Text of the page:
Method eliminates swedge, plug, cementing head
- This Fill-up & Cementing Tool System combines technology from Halliburton and Frank's Intl in order to provide an option to the way the industry performs cementing operations on and offshore [57,657 bytes].
Using the Franks FC-1 fill-up tool, casing is filled as each joint is lowered into the hole fluid can then be circulated around the casing. This fill-up tool has been integrated into the Fill-up & Cementing Tool System (Facts) the company has brought to market with Halliburton.
Once the casing string reaches the bottom of the hole, the operator switches from fill-up mode to circulating without the need for a swedge. The same system is used for cementing.
This is traditionally done using a plug container. The quick latch plug container is the fastest and safest way to do connecting and hookups, but it still takes time to rig up and has certain inherent dangers. The tool (cementing head) is a heavy piece of equipment. It is made up 5 ft to 50 ft off the rig floor. This means that workers have to be sent up into the derrick to do the rigging up and rigging down of this tool.
With the Facts unit, this head is eliminated. The entire process is streamlined, because cement can be conducted through the Facts tool without installing a cementing head. Installation of the system is completed on the rig floor, rather than in the derrick which reduces the safety risk.
The Facts can circulate and cement a well immediately after a casing reaches bottom, which saves an estimated 45 seconds per casing joint.
The entire Facts system is in place during fill-up, so that when it is time to circulate and then switch to cementing operations, all the operator has to do is unscrew the mule shoe from the end of the tool, install the plugs, hook up the cement iron and air lines for the ball drop assembly, and the tool is ready to cement. The tool is designed to be remotely operated, allowing the entire change-over from fill-up to cementing to be done on the rig floor.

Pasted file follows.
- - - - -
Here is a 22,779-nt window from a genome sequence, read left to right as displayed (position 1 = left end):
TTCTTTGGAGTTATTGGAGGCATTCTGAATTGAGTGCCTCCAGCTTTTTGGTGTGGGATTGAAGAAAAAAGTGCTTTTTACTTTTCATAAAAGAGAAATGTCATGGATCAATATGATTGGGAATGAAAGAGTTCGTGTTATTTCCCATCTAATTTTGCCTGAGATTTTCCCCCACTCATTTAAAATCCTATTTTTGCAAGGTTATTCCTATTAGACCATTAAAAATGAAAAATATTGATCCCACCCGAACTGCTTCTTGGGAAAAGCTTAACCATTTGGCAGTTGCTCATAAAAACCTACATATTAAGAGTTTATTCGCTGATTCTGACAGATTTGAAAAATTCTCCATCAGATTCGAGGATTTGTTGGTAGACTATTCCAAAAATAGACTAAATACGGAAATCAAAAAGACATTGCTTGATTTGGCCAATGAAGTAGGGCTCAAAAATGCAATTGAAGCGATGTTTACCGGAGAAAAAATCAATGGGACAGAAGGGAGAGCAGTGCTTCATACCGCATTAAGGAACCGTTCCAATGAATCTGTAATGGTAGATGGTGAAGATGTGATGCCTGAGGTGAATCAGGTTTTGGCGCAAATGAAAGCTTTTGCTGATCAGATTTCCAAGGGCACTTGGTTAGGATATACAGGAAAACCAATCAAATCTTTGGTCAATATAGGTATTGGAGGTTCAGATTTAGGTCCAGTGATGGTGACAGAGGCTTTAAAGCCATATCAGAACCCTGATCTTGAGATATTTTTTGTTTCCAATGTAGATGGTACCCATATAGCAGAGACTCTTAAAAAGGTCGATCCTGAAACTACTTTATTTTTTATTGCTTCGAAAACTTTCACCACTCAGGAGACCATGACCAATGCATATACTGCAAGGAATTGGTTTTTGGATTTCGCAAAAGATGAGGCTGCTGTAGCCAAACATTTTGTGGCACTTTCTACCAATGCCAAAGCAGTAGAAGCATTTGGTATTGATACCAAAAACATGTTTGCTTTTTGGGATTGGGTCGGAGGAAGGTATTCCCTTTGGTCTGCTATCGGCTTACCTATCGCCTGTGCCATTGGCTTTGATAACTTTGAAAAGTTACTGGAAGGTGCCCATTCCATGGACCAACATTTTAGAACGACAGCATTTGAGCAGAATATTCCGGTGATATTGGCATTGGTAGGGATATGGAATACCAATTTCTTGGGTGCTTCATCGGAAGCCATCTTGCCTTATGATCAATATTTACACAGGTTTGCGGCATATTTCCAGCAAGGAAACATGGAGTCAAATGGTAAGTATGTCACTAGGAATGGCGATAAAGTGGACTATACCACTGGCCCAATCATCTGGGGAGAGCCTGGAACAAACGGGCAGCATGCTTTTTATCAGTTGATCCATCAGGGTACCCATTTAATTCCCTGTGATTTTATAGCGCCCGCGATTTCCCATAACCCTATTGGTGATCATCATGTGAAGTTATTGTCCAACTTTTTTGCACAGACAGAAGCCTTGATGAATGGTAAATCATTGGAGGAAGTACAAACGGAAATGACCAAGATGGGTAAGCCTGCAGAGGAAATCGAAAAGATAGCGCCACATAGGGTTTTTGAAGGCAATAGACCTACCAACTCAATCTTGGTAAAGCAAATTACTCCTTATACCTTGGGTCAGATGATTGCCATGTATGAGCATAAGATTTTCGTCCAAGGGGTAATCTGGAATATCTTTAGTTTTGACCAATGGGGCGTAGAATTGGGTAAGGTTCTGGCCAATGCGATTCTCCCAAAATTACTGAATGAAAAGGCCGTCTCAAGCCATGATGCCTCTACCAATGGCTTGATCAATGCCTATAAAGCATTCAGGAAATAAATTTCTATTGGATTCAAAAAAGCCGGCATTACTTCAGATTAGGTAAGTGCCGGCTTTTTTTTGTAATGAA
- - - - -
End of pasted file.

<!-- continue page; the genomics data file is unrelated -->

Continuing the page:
Ball drop assemblyA key component to this new system is the ball drop assembly that controls the release of the bottom and top plugs. Two different sized balls are used in the ball drop assembly. A small ball to launch the bottom plug, and a larger ball that launches the top plug. The balls are stored in a pressure balanced tube controlled by air lines from the rig floor.
As air pressure is applied the mechanism in the ball-drop assembly moves up allowing the release of the smaller ball. This ball drops into a seat blocking the id in the lower plug. Once the pressure behind the plug reaches around 1,000 psi, the shear pins holding the plug in place break and the plug is launched.
In this design, it is impossible for the large ball to be released before the small ball, because of a failsafe mechanism in the ball-drop assembly that will not release the large ball while the small ball is still in place. Thus, an operator doesn't have to worry about dropping the top plug before the bottom plug is launched.
The bottom plug is dropped by remote control from the rig floor. Then the required amount of cement is pumped behind the lower plug. The operator then launches the top plug, via the remote control that moves the ball-drop mechanism down and releases the large ball. The ball lands on the top plug which is held in place by a collet mechanism.
Pressure behind the plug releases the collet and launches the plug, followed by the displacement fluid. When the bottom plug reaches the flow collar the rupture disk bursts, allowing the cement to circulate through the flow collar and into the annulus, driven by the to p plug and displacement fluid. Once the cement job is completed the Facts tool is removed.
ApplicationsFacts can be used on any wells where casing is brought back to surface. This means it is not applicable to subsea wells or liners. Facts can cement casing from 7 in. to 20 in. So far it has been field tested on 16 wells offshore, inland barges, and onshore.
The system offers a savings of about 45 seconds per casing joint. Additional time savings are realized in the transition period between fill-up and cementing and the rig up time for the plug containers. The combined time savings of the tool is estimated at two to four hours per job, depending on length and size of the casing string.
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